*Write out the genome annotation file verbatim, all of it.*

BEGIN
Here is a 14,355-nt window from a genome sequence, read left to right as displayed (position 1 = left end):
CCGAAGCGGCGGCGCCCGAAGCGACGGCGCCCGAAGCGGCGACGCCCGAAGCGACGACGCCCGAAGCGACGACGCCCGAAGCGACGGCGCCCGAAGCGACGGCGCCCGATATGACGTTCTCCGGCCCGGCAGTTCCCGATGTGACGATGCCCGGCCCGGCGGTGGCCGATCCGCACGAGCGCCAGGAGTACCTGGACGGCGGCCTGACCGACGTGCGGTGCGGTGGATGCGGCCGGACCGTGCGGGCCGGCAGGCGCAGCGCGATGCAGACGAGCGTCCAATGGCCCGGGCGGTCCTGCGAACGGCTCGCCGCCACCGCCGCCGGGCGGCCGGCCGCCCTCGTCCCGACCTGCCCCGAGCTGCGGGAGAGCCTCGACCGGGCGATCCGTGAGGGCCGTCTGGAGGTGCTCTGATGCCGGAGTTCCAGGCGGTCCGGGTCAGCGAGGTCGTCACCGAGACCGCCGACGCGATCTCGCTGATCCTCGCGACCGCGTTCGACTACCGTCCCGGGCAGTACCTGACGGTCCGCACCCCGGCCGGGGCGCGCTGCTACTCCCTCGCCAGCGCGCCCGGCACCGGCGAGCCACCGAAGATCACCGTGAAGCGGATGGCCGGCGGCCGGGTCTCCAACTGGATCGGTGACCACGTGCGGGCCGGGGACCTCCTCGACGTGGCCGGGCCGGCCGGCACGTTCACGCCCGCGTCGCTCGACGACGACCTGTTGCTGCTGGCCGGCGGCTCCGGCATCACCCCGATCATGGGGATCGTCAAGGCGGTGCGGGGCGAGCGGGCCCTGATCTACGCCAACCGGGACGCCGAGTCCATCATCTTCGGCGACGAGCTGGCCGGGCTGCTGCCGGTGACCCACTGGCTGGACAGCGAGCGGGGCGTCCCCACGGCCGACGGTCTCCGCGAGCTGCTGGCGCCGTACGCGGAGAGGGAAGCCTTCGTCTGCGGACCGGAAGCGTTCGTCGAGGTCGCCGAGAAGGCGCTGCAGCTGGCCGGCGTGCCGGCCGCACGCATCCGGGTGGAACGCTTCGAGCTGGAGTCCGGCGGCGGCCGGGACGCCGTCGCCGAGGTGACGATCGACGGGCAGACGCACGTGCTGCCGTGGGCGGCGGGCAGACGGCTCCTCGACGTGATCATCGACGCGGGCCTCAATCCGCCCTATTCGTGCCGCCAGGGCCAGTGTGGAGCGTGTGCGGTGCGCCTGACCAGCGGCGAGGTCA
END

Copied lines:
Here is a 14,355-nt window from a genome sequence, read left to right as displayed (position 1 = left end):
CCGAAGCGGCGGCGCCCGAAGCGACGGCGCCCGAAGCGGCGACGCCCGAAGCGACGACGCCCGAAGCGACGACGCCCGAAGCGACGGCGCCCGAAGCGACGGCGCCCGATATGACGTTCTCCGGCCCGGCAGTTCCCGATGTGACGATGCCCGGCCCGGCGGTGGCCGATCCGCACGAGCGCCAGGAGTACCTGGACGGCGGCCTGACCGACGTGCGGTGCGGTGGATGCGGCCGGACCGTGCGGGCCGGCAGGCGCAGCGCGATGCAGACGAGCGTCCAATGGCCCGGGCGGTCCTGCGAACGGCTCGCCGCCACCGCCGCCGGGCGGCCGGCCGCCCTCGTCCCGACCTGCCCCGAGCTGCGGGAGAGCCTCGACCGGGCGATCCGTGAGGGCCGTCTGGAGGTGCTCTGATGCCGGAGTTCCAGGCGGTCCGGGTCAGCGAGGTCGTCACCGAGACCGCCGACGCGATCTCGCTGATCCTCGCGACCGCGTTCGACTACCGTCCCGGGCAGTACCTGACGGTCCGCACCCCGGCCGGGGCGCGCTGCTACTCCCTCGCCAGCGCGCCCGGCACCGGCGAGCCACCGAAGATCACCGTGAAGCGGATGGCCGGCGGCCGGGTCTCCAACTGGATCGGTGACCACGTGCGGGCCGGGGACCTCCTCGACGTGGCCGGGCCGGCCGGCACGTTCACGCCCGCGTCGCTCGACGACGACCTGTTGCTGCTGGCCGGCGGCTCCGGCATCACCCCGATCATGGGGATCGTCAAGGCGGTGCGGGGCGAGCGGGCCCTGATCTACGCCAACCGGGACGCCGAGTCCATCATCTTCGGCGACGAGCTGGCCGGGCTGCTGCCGGTGACCCACTGGCTGGACAGCGAGCGGGGCGTCCCCACGGCCGACGGTCTCCGCGAGCTGCTGGCGCCGTACGCGGAGAGGGAAGCCTTCGTCTGCGGACCGGAAGCGTTCGTCGAGGTCGCCGAGAAGGCGCTGCAGCTGGCCGGCGTGCCGGCCGCACGCATCCGGGTGGAACGCTTCGAGCTGGAGTCCGGCGGCGGCCGGGACGCCGTCGCCGAGGTGACGATCGACGGGCAGACGCACGTGCTGCCGTGGGCGGCGGGCAGACGGCTCCTCGACGTGATCATCGACGCGGGCCTCAATCCGCCCTATTCGTGCCGCCAGGGCCAGTGTGGAGCGTGTGCGGTGCGCCTGACCAGCGGCGAGGTCA